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Tuesday, September 27, 2016
Christian organisation plays key role in saving Commmunications Bill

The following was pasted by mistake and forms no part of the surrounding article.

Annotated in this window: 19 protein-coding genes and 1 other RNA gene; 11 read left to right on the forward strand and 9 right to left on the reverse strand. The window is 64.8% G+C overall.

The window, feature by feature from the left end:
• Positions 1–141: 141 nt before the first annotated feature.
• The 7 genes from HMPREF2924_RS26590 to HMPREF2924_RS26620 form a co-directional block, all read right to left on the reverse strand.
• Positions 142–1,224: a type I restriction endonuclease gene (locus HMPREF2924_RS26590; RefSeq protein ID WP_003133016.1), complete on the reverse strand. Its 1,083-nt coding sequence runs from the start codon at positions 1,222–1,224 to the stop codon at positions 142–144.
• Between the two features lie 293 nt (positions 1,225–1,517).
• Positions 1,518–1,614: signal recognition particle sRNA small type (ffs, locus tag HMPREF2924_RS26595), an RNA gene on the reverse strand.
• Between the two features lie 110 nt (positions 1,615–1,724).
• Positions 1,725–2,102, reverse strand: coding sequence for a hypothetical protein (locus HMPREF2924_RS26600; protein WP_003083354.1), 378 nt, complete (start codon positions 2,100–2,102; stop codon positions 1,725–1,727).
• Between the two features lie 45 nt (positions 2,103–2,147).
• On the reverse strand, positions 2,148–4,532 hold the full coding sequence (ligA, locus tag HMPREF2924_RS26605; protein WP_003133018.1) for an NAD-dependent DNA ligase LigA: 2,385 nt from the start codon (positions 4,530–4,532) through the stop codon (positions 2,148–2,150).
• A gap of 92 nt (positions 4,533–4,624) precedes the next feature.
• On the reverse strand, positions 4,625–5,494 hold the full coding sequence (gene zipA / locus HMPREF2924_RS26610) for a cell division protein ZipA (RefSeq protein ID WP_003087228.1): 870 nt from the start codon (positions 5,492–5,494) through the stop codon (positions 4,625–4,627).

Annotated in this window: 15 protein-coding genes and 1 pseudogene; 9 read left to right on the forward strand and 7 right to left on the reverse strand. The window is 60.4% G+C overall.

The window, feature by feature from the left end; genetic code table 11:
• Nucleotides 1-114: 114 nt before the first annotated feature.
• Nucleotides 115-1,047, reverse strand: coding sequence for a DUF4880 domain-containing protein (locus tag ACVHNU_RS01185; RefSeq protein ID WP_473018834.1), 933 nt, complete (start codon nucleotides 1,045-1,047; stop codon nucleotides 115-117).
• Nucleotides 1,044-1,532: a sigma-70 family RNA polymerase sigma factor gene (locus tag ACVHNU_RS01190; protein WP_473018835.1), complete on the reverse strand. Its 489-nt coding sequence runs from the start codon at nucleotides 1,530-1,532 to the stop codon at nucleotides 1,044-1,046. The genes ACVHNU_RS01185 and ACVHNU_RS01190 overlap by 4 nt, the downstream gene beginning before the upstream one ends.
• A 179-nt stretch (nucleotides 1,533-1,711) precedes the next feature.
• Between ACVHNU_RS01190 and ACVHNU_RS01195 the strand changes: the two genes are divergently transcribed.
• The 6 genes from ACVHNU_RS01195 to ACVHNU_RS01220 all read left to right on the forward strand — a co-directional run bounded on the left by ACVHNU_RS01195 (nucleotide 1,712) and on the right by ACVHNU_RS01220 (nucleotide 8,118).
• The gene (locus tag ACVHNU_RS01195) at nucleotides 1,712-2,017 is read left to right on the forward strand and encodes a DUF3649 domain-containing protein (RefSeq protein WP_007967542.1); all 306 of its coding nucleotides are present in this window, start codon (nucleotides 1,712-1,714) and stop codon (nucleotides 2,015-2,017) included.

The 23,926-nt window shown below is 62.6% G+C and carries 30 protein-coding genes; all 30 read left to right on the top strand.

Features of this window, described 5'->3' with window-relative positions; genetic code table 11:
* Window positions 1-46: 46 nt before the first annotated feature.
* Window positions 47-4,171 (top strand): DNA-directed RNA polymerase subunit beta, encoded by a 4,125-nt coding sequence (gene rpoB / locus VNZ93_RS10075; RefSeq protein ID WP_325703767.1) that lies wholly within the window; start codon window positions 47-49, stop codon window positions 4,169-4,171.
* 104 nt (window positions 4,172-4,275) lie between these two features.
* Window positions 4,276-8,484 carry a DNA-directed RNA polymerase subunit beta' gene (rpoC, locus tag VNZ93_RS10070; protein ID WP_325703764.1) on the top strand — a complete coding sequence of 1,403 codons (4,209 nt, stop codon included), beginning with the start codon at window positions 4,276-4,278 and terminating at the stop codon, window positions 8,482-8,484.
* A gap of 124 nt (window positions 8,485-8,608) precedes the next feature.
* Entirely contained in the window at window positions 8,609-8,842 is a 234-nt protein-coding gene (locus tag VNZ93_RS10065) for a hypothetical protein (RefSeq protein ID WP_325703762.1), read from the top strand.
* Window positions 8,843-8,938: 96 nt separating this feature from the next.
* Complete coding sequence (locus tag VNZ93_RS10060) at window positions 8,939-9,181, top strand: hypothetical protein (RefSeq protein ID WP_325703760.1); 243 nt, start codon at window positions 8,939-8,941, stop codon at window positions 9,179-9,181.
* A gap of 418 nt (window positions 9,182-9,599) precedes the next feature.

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 The UK's leading Christian broadcasting organization has played a key role in the final stages of the Communications Bill. Just 24 hours after the Government lost the Criminal Justice Bill in the House of Lords there were fears the Communications Bill would go the same way. The final sticking point was the question of the ability of religious organizations to own broadcasting licences. However, senior church leaders, including Peter Blackman, director of the Churches' Broadcasting Council, based in South Woodham Ferrers, Essex, put out a joint statement last Tuesday 15 July supporting the Government line. This was referred to throughout the House of Lords debate on Wednesday 16 July and in a tense final vote, the Government amendment was passed by 165 votes to 111. So the Communications Bill went forward for Royal Assent which was granted on 17 July. The Communications Act 2003 sets the regime for broadcasting, media ownership and telecommunications for the next decade. This promises to be an exciting time as digital technology is set to revolutionize our lives. A new super regulator, Ofcom, will oversee the media and telecommunications worlds. Peter Blackman, Director of the Churches' Advisory Council for Broadcasting, which becomes the Churches' Media Council in September 2003, welcomed the Communications Act 2003. He said: "Although we did not get everything we sought on ownership, we made a great deal of progress in this Act. The independent religious broadcasters can now look forward to potential growth in their industry. The position of the citizen is also protected and the public service remit for religious broadcasting is stronger than it has ever been." The Act brings in the following new provisions on religious issues: * The public service remit now lays emphasis on the ingredients of broadcasting for religions and other beliefs- news and information, history and worship. * The opportunities for religious bodies and individuals who wish to own broadcasting licences are considerably enhanced in a regime which provides for a new positive climate for religious broadcasters. Digital radio licences of all varieties are available to religious broadcasters as well as local digital television licences. Along with the existing access to local analogue licences and satellite and cable licences this marks good progress for religious broadcasters. * There is clear public commitment to the scope of licensing for religious bodies increasing as more spectrum becomes available. * The standards set for TV advertising must now be prevented from including offensive, harmful or misleading material * The Secretary of State has called for a forum on religious broadcasting under ministerial authority. * The Secretary of State has also given a clear steer about the positive value of religious broadcasting and has called for OFCOM to have regard to this on matters such as scheduling and output on television, which should at least maintain present levels and for it to be strengthened. * The new tier of community access radio will provide new significant opportunities for religious broadcasters. The Churches and other religious bodies involved in broadcasting will now seek to build good relationships with OFCOM as they begin their task under the new legislation. They will look particularly to the manner in which content standards are set and enforced and the manner in which redress is given for complaints. Source: Brentwood Diocese
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